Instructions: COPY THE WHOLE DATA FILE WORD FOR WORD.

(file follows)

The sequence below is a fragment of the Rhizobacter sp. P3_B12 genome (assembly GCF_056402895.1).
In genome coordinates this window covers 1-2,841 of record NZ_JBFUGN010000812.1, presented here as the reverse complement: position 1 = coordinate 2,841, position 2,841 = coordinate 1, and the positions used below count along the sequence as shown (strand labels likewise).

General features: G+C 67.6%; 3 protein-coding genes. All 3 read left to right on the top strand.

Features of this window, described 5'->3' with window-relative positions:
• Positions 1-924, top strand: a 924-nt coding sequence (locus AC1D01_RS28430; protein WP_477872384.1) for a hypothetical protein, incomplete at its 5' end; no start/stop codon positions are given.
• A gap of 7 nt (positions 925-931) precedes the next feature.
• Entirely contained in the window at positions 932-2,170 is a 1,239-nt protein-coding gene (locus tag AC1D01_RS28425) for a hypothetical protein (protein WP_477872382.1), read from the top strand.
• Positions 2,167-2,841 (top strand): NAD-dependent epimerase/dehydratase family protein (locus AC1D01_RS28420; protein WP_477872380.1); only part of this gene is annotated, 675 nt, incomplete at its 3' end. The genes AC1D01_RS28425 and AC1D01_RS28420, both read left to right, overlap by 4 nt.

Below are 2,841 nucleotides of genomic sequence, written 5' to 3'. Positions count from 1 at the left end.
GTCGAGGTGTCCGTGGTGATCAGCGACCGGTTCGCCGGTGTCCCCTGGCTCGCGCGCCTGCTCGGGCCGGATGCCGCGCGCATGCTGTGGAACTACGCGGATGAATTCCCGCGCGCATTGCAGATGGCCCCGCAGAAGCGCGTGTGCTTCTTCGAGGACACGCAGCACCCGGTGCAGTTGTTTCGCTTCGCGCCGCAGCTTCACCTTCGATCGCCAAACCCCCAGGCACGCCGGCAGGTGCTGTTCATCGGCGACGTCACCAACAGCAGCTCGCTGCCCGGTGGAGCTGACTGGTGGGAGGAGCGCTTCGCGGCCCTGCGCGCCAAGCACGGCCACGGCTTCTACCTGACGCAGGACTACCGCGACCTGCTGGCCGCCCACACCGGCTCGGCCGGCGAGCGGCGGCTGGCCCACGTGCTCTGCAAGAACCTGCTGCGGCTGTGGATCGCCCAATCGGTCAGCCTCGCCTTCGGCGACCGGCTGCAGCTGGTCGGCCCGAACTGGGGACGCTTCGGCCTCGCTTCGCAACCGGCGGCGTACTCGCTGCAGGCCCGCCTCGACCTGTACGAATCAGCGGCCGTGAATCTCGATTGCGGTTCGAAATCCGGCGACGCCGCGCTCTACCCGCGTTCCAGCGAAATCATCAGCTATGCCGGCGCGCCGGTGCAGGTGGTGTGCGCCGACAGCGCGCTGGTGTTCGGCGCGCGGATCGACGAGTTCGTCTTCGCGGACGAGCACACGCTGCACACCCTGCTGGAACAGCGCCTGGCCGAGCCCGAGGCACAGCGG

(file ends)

The sequence below is a fragment of the Rhizobacter sp. P3_B12 genome (assembly GCF_056402895.1).
In genome coordinates this window covers 1-2,841 of record NZ_JBFUGN010000812.1, presented here as the reverse complement: position 1 = coordinate 2,841, position 2,841 = coordinate 1, and the positions used below count along the sequence as shown (strand labels likewise).

General features: G+C 67.6%; 3 protein-coding genes. All 3 read left to right on the top strand.

Features of this window, described 5'->3' with window-relative positions:
• Positions 1-924, top strand: a 924-nt coding sequence (locus AC1D01_RS28430; protein WP_477872384.1) for a hypothetical protein, incomplete at its 5' end; no start/stop codon positions are given.
• A gap of 7 nt (positions 925-931) precedes the next feature.
• Entirely contained in the window at positions 932-2,170 is a 1,239-nt protein-coding gene (locus tag AC1D01_RS28425) for a hypothetical protein (protein WP_477872382.1), read from the top strand.
• Positions 2,167-2,841 (top strand): NAD-dependent epimerase/dehydratase family protein (locus AC1D01_RS28420; protein WP_477872380.1); only part of this gene is annotated, 675 nt, incomplete at its 3' end. The genes AC1D01_RS28425 and AC1D01_RS28420, both read left to right, overlap by 4 nt.

Below are 2,841 nucleotides of genomic sequence, written 5' to 3'. Positions count from 1 at the left end.
GTCGAGGTGTCCGTGGTGATCAGCGACCGGTTCGCCGGTGTCCCCTGGCTCGCGCGCCTGCTCGGGCCGGATGCCGCGCGCATGCTGTGGAACTACGCGGATGAATTCCCGCGCGCATTGCAGATGGCCCCGCAGAAGCGCGTGTGCTTCTTCGAGGACACGCAGCACCCGGTGCAGTTGTTTCGCTTCGCGCCGCAGCTTCACCTTCGATCGCCAAACCCCCAGGCACGCCGGCAGGTGCTGTTCATCGGCGACGTCACCAACAGCAGCTCGCTGCCCGGTGGAGCTGACTGGTGGGAGGAGCGCTTCGCGGCCCTGCGCGCCAAGCACGGCCACGGCTTCTACCTGACGCAGGACTACCGCGACCTGCTGGCCGCCCACACCGGCTCGGCCGGCGAGCGGCGGCTGGCCCACGTGCTCTGCAAGAACCTGCTGCGGCTGTGGATCGCCCAATCGGTCAGCCTCGCCTTCGGCGACCGGCTGCAGCTGGTCGGCCCGAACTGGGGACGCTTCGGCCTCGCTTCGCAACCGGCGGCGTACTCGCTGCAGGCCCGCCTCGACCTGTACGAATCAGCGGCCGTGAATCTCGATTGCGGTTCGAAATCCGGCGACGCCGCGCTCTACCCGCGTTCCAGCGAAATCATCAGCTATGCCGGCGCGCCGGTGCAGGTGGTGTGCGCCGACAGCGCGCTGGTGTTCGGCGCGCGGATCGACGAGTTCGTCTTCGCGGACGAGCACACGCTGCACACCCTGCTGGAACAGCGCCTGGCCGAGCCCGAGGCACAGCGG